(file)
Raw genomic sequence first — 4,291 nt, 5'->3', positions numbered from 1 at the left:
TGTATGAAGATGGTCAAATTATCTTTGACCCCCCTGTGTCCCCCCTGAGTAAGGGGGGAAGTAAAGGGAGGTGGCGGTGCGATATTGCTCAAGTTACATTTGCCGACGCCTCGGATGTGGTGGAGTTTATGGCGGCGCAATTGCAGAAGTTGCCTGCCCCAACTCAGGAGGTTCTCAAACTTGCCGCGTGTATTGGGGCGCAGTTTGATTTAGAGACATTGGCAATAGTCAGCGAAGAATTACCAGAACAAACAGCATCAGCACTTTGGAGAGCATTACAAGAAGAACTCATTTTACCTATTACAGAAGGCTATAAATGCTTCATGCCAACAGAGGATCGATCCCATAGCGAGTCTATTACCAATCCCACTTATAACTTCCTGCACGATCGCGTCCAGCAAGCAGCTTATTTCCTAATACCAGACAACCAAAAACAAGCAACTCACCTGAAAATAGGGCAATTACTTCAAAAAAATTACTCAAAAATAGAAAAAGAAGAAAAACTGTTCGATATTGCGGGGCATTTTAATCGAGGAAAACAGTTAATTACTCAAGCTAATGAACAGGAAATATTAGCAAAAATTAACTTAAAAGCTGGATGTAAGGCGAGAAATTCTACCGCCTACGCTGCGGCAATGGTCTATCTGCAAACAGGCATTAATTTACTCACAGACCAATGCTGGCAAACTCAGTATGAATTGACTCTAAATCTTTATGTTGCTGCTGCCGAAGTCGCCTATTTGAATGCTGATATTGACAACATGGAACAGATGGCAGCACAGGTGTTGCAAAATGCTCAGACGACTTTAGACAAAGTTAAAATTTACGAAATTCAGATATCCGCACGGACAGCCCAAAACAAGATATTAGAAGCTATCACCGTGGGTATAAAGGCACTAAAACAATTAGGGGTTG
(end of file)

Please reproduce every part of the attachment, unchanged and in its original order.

Raw genomic sequence first — 4,291 nt, 5'->3', positions numbered from 1 at the left:
TGTATGAAGATGGTCAAATTATCTTTGACCCCCCTGTGTCCCCCCTGAGTAAGGGGGGAAGTAAAGGGAGGTGGCGGTGCGATATTGCTCAAGTTACATTTGCCGACGCCTCGGATGTGGTGGAGTTTATGGCGGCGCAATTGCAGAAGTTGCCTGCCCCAACTCAGGAGGTTCTCAAACTTGCCGCGTGTATTGGGGCGCAGTTTGATTTAGAGACATTGGCAATAGTCAGCGAAGAATTACCAGAACAAACAGCATCAGCACTTTGGAGAGCATTACAAGAAGAACTCATTTTACCTATTACAGAAGGCTATAAATGCTTCATGCCAACAGAGGATCGATCCCATAGCGAGTCTATTACCAATCCCACTTATAACTTCCTGCACGATCGCGTCCAGCAAGCAGCTTATTTCCTAATACCAGACAACCAAAAACAAGCAACTCACCTGAAAATAGGGCAATTACTTCAAAAAAATTACTCAAAAATAGAAAAAGAAGAAAAACTGTTCGATATTGCGGGGCATTTTAATCGAGGAAAACAGTTAATTACTCAAGCTAATGAACAGGAAATATTAGCAAAAATTAACTTAAAAGCTGGATGTAAGGCGAGAAATTCTACCGCCTACGCTGCGGCAATGGTCTATCTGCAAACAGGCATTAATTTACTCACAGACCAATGCTGGCAAACTCAGTATGAATTGACTCTAAATCTTTATGTTGCTGCTGCCGAAGTCGCCTATTTGAATGCTGATATTGACAACATGGAACAGATGGCAGCACAGGTGTTGCAAAATGCTCAGACGACTTTAGACAAAGTTAAAATTTACGAAATTCAGATATCCGCACGGACAGCCCAAAACAAGATATTAGAAGCTATCACCGTGGGTATAAAGGCACTAAAACAATTAGGGGTTG